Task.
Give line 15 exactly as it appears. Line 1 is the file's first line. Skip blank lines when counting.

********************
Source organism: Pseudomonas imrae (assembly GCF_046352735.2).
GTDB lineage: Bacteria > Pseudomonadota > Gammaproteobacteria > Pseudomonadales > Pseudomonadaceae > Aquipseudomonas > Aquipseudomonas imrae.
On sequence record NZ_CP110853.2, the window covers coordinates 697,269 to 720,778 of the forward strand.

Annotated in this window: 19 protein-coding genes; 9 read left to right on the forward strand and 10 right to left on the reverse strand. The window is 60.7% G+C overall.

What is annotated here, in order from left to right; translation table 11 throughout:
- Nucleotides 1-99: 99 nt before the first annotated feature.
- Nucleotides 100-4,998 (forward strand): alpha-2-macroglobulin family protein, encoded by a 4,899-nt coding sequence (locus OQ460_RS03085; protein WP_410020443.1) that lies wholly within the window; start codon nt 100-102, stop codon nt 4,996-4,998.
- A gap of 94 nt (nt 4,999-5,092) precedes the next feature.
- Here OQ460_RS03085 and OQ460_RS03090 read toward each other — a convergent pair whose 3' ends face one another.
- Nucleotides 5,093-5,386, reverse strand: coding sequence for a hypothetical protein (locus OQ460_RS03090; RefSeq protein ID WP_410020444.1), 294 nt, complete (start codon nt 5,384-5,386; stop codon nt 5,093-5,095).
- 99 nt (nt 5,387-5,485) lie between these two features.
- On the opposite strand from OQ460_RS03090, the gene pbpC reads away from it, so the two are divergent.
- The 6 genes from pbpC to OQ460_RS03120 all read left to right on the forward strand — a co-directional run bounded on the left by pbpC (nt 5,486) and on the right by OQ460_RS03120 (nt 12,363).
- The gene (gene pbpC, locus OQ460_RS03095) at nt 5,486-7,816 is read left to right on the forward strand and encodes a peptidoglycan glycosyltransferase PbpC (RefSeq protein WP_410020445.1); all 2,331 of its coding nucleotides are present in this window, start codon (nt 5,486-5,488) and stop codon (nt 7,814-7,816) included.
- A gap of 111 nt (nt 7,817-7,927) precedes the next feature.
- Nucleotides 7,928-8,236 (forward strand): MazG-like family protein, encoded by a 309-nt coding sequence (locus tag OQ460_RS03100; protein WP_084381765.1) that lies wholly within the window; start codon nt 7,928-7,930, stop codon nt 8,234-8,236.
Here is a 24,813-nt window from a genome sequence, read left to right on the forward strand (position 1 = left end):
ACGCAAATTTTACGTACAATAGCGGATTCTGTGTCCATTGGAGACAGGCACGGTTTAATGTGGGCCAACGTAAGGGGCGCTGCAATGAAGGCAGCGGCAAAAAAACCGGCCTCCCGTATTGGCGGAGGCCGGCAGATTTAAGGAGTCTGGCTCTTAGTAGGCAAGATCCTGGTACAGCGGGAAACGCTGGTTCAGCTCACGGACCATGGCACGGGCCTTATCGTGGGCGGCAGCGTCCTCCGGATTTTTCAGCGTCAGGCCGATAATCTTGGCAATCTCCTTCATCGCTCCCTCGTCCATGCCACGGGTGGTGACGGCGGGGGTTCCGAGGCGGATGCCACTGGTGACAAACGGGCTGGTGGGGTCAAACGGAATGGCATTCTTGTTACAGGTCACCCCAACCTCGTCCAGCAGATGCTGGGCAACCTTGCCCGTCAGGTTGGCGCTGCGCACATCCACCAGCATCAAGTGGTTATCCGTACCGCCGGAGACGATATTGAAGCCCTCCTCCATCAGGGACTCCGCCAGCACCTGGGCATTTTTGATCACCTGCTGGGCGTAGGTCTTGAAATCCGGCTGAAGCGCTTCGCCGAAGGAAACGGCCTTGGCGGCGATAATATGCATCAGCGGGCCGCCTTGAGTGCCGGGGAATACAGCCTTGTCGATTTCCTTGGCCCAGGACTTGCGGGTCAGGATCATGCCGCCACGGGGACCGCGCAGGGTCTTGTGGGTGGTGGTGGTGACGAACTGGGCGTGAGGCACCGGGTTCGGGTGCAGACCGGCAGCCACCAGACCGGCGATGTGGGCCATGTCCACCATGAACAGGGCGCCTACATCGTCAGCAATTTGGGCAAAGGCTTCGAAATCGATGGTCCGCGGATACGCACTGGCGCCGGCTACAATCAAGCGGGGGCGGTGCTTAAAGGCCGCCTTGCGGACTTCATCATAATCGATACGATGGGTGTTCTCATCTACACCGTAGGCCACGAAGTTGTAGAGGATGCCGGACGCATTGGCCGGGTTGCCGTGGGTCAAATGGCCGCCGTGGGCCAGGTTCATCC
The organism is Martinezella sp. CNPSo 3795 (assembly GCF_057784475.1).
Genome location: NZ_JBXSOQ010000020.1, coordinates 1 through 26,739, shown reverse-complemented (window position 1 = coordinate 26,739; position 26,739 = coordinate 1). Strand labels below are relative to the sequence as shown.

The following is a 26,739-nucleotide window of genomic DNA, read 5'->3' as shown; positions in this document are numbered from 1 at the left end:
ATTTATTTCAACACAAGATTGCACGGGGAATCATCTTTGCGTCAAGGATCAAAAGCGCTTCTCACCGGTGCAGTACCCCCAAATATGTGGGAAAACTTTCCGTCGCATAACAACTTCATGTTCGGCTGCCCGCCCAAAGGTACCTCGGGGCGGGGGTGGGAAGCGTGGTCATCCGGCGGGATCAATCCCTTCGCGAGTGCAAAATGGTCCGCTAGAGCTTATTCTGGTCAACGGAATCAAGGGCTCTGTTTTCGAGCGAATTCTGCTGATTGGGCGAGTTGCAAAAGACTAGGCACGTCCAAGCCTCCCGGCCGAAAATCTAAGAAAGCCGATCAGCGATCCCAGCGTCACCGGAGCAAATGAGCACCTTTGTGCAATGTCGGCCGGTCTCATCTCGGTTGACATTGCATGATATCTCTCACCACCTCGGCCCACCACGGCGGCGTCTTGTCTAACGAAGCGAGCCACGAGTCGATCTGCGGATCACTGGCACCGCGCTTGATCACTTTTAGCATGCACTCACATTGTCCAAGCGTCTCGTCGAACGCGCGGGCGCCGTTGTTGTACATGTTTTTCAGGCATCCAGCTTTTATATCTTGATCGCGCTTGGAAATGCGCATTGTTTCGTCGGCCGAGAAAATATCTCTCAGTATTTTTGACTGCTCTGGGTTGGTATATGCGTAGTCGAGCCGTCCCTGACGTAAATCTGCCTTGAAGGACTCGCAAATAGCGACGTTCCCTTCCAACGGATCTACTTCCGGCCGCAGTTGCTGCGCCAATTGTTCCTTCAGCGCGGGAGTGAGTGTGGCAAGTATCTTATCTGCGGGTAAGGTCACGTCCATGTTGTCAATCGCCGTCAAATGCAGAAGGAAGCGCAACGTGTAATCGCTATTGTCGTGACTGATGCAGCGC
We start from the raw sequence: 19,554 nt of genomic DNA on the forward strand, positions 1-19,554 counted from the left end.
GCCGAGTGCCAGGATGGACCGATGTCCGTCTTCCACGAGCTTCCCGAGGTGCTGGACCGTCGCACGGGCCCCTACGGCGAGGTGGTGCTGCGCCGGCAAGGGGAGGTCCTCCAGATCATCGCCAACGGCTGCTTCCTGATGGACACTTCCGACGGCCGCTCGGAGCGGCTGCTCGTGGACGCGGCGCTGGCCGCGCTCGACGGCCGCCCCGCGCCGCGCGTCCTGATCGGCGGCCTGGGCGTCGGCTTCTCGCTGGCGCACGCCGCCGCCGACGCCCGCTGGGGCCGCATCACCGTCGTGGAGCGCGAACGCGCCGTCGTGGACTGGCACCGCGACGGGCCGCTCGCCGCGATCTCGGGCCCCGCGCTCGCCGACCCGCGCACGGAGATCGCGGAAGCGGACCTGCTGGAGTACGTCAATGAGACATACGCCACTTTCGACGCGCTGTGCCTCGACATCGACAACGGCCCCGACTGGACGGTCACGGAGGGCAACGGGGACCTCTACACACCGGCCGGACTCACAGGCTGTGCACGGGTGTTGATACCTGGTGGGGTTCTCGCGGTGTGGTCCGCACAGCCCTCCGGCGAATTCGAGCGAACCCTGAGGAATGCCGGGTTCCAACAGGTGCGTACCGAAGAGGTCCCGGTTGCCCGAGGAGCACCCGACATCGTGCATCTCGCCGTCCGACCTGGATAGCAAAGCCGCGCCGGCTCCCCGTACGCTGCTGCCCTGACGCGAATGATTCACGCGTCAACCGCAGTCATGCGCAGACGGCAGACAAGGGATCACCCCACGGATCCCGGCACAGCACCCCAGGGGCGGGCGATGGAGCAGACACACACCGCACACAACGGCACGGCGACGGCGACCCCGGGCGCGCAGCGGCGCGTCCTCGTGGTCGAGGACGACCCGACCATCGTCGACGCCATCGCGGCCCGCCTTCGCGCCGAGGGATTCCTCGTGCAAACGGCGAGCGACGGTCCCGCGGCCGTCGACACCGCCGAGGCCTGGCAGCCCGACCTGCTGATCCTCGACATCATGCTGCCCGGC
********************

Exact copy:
- A gap of 111 nt (nt 7,817-7,927) precedes the next feature.